UC Berkeley undergraduates Kelly Richeson and Gina Niceforo are proud to be Bears. But the 56-year-old retired Ventura County firefighter and the 37-year-old former South Lake Tahoe waitress are equally glad to be OWLs.
They’re members of Older Wiser Learners (OWLs), a support group on campus that’s gaining popularity with Berkeley’s 1,660-plus undergraduate re-entry students, who are defined as age 25 and older and having had at least a five-year absence from college. Of those students, most — about 1,375 — are between 25 and 34. The oldest is 75.
“We often don’t feel part of the university, which is built for kids out of high school, to help them develop and find a career; we’re a community outside the norm,” says Richeson, an English major in his first semester at Berkeley. “That said, Cal goes out of its way to make us feel welcome, and when I started going to OWLs, I found I wasn’t alone.”
Twice a week in Room 100 of Hearst Gym, Niceforo, OWLs’ current student leader, hosts lively discussions with small groups of non-traditional students on topics that include balancing work, family and school, finding affordable housing, preparing for one’s first major exam in years — or even decades — and navigating a “generational disconnect” with younger classmates.
Berkeley’s re-entry students run the gamut, she says, including “those with children and partners, people who have worked for years and want to change careers, and formerly incarcerated and even formerly homeless people who are turning their lives around.”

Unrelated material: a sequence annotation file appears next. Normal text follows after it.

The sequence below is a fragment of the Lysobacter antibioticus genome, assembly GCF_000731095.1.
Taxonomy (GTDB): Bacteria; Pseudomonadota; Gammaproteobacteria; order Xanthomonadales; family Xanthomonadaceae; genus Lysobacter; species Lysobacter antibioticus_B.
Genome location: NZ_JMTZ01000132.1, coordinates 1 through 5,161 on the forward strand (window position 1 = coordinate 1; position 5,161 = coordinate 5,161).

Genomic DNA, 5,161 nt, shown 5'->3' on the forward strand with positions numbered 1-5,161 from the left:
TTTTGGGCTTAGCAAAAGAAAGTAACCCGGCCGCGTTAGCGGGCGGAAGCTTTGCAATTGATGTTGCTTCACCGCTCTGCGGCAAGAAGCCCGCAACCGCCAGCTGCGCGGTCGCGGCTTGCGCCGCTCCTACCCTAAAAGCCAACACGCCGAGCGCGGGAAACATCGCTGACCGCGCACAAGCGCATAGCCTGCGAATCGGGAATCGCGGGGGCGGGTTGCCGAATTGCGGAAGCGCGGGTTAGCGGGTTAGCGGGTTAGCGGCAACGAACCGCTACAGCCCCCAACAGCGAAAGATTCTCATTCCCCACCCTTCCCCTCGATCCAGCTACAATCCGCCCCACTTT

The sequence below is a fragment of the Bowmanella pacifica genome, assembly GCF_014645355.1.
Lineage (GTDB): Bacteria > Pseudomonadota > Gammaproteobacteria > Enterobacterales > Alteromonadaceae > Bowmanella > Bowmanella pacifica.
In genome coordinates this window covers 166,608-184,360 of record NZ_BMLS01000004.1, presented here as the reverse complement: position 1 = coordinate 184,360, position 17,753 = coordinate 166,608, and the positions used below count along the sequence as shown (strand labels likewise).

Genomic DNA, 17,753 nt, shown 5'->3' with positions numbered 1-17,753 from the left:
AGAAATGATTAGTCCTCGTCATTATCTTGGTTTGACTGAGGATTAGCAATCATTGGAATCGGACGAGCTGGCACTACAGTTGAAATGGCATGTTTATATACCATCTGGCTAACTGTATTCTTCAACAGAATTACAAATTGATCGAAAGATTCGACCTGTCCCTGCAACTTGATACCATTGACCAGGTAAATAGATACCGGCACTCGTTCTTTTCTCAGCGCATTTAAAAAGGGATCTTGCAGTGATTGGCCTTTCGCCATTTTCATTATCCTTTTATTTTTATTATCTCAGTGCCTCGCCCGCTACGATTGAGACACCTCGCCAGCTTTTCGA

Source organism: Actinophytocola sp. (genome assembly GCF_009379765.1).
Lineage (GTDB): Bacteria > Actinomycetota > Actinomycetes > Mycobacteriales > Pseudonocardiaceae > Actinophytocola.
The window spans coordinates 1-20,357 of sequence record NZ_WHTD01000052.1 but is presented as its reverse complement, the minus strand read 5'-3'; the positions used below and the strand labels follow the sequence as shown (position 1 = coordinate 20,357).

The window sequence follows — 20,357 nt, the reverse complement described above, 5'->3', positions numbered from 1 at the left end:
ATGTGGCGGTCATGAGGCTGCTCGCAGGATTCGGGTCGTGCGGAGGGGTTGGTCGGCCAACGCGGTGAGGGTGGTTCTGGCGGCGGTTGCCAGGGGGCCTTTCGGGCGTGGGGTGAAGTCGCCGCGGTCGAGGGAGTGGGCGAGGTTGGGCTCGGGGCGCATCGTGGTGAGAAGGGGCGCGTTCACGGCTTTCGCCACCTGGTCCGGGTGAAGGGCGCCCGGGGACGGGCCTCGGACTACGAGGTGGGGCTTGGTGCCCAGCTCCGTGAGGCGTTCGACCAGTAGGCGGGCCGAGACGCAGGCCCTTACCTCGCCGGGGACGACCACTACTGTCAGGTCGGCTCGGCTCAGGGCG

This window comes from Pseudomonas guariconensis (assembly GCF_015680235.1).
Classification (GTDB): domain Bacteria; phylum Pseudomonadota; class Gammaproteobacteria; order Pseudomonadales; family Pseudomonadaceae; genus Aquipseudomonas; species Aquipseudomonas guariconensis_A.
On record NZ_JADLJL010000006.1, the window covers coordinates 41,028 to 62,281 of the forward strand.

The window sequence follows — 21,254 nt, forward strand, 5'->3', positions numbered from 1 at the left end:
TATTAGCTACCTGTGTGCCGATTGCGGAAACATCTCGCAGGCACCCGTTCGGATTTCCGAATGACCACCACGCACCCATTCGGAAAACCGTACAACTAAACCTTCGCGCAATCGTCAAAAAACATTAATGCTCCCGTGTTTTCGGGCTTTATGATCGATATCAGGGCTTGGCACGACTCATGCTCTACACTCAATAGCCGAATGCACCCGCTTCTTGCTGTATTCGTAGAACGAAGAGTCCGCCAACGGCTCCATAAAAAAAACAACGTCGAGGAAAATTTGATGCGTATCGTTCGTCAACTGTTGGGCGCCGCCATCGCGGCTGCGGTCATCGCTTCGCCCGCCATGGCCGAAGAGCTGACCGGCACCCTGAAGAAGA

What these older students value about OWLs, Niceforo says, is “support, and to hear first-hand experiences from other students who understand, who get it more than anyone, more than even academic counselors, really.”
But the group’s goal isn’t to create an isolated cohort of people who only want to hang out with each other, says Ron Williams, Berkeley’s director of Re-entry Student and Veteran Services. “Instead,” he adds, “OWLs build a sense of community and connection to Berkeley, a genuine feeling of knowing that this campus is their place.”
Richeson, who took an early retirement from firefighting in 2004 for health reasons and then worked as a suit salesman at Nordstrom, found himself missing school. In 2013, he entered two-year Pierce College in Los Angeles, where he earned straight As.
“I wanted a degree, I love to write, and I was in a UCLA honors transfer program,” he says. “But I also got accepted to Berkeley. I drove up and went on a student-led tour, and that cemented it — especially seeing the Nobel laureate parking spots. This place felt intellectual to me. By 9 a.m., I’d already bought a Cal cap.”
As a new student at Berkeley this fall, however, “I was intimidated by how smart these kids are — these are really, really bright students just out of high school. It was a wake-up call,” he says. “And I’ve had to work really, really hard. I’ve also been challenged by faculty who dropped my jaw on many occasions.”